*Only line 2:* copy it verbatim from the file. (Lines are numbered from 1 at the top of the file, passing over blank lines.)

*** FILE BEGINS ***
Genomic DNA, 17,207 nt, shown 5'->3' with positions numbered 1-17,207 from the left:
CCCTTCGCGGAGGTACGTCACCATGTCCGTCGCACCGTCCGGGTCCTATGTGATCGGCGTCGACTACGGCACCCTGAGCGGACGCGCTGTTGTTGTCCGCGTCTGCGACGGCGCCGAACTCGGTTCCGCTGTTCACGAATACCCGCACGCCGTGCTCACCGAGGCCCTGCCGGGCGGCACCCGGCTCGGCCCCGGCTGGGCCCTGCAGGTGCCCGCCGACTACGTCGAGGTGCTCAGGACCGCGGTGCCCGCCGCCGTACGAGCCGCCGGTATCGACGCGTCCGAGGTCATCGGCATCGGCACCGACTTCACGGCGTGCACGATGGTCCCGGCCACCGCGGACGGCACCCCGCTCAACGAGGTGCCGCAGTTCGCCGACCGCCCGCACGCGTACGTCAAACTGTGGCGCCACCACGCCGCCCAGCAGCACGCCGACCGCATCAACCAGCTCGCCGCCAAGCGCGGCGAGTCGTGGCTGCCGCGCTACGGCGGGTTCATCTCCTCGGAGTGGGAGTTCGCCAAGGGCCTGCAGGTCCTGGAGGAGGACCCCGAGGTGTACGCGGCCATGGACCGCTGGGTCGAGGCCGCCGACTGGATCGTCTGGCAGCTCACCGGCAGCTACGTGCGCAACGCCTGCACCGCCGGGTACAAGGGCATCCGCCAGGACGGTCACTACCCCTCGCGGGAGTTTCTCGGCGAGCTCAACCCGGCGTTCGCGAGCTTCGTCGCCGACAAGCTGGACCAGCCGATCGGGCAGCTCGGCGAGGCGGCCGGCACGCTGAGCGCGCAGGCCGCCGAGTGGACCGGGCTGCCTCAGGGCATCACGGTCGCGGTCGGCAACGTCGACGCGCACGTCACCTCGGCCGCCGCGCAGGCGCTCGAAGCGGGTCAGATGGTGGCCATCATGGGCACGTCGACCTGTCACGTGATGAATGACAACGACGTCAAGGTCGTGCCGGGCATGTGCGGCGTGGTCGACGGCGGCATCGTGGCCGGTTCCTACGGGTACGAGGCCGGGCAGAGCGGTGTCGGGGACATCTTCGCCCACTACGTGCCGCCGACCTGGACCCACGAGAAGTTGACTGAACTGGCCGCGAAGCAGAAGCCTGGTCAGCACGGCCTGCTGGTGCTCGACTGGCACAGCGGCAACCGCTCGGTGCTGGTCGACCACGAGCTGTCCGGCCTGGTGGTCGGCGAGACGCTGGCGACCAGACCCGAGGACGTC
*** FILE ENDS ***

CCCTTCGCGGAGGTACGTCACCATGTCCGTCGCACCGTCCGGGTCCTATGTGATCGGCGTCGACTACGGCACCCTGAGCGGACGCGCTGTTGTTGTCCGCGTCTGCGACGGCGCCGAACTCGGTTCCGCTGTTCACGAATACCCGCACGCCGTGCTCACCGAGGCCCTGCCGGGCGGCACCCGGCTCGGCCCCGGCTGGGCCCTGCAGGTGCCCGCCGACTACGTCGAGGTGCTCAGGACCGCGGTGCCCGCCGCCGTACGAGCCGCCGGTATCGACGCGTCCGAGGTCATCGGCATCGGCACCGACTTCACGGCGTGCACGATGGTCCCGGCCACCGCGGACGGCACCCCGCTCAACGAGGTGCCGCAGTTCGCCGACCGCCCGCACGCGTACGTCAAACTGTGGCGCCACCACGCCGCCCAGCAGCACGCCGACCGCATCAACCAGCTCGCCGCCAAGCGCGGCGAGTCGTGGCTGCCGCGCTACGGCGGGTTCATCTCCTCGGAGTGGGAGTTCGCCAAGGGCCTGCAGGTCCTGGAGGAGGACCCCGAGGTGTACGCGGCCATGGACCGCTGGGTCGAGGCCGCCGACTGGATCGTCTGGCAGCTCACCGGCAGCTACGTGCGCAACGCCTGCACCGCCGGGTACAAGGGCATCCGCCAGGACGGTCACTACCCCTCGCGGGAGTTTCTCGGCGAGCTCAACCCGGCGTTCGCGAGCTTCGTCGCCGACAAGCTGGACCAGCCGATCGGGCAGCTCGGCGAGGCGGCCGGCACGCTGAGCGCGCAGGCCGCCGAGTGGACCGGGCTGCCTCAGGGCATCACGGTCGCGGTCGGCAACGTCGACGCGCACGTCACCTCGGCCGCCGCGCAGGCGCTCGAAGCGGGTCAGATGGTGGCCATCATGGGCACGTCGACCTGTCACGTGATGAATGACAACGACGTCAAGGTCGTGCCGGGCATGTGCGGCGTGGTCGACGGCGGCATCGTGGCCGGTTCCTACGGGTACGAGGCCGGGCAGAGCGGTGTCGGGGACATCTTCGCCCACTACGTGCCGCCGACCTGGACCCACGAGAAGTTGACTGAACTGGCCGCGAAGCAGAAGCCTGGTCAGCACGGCCTGCTGGTGCTCGACTGGCACAGCGGCAACCGCTCGGTGCTGGTCGACCACGAGCTGTCCGGCCTGGTGGTCGGCGAGACGCTGGCGACCAGACCCGAGGACGTC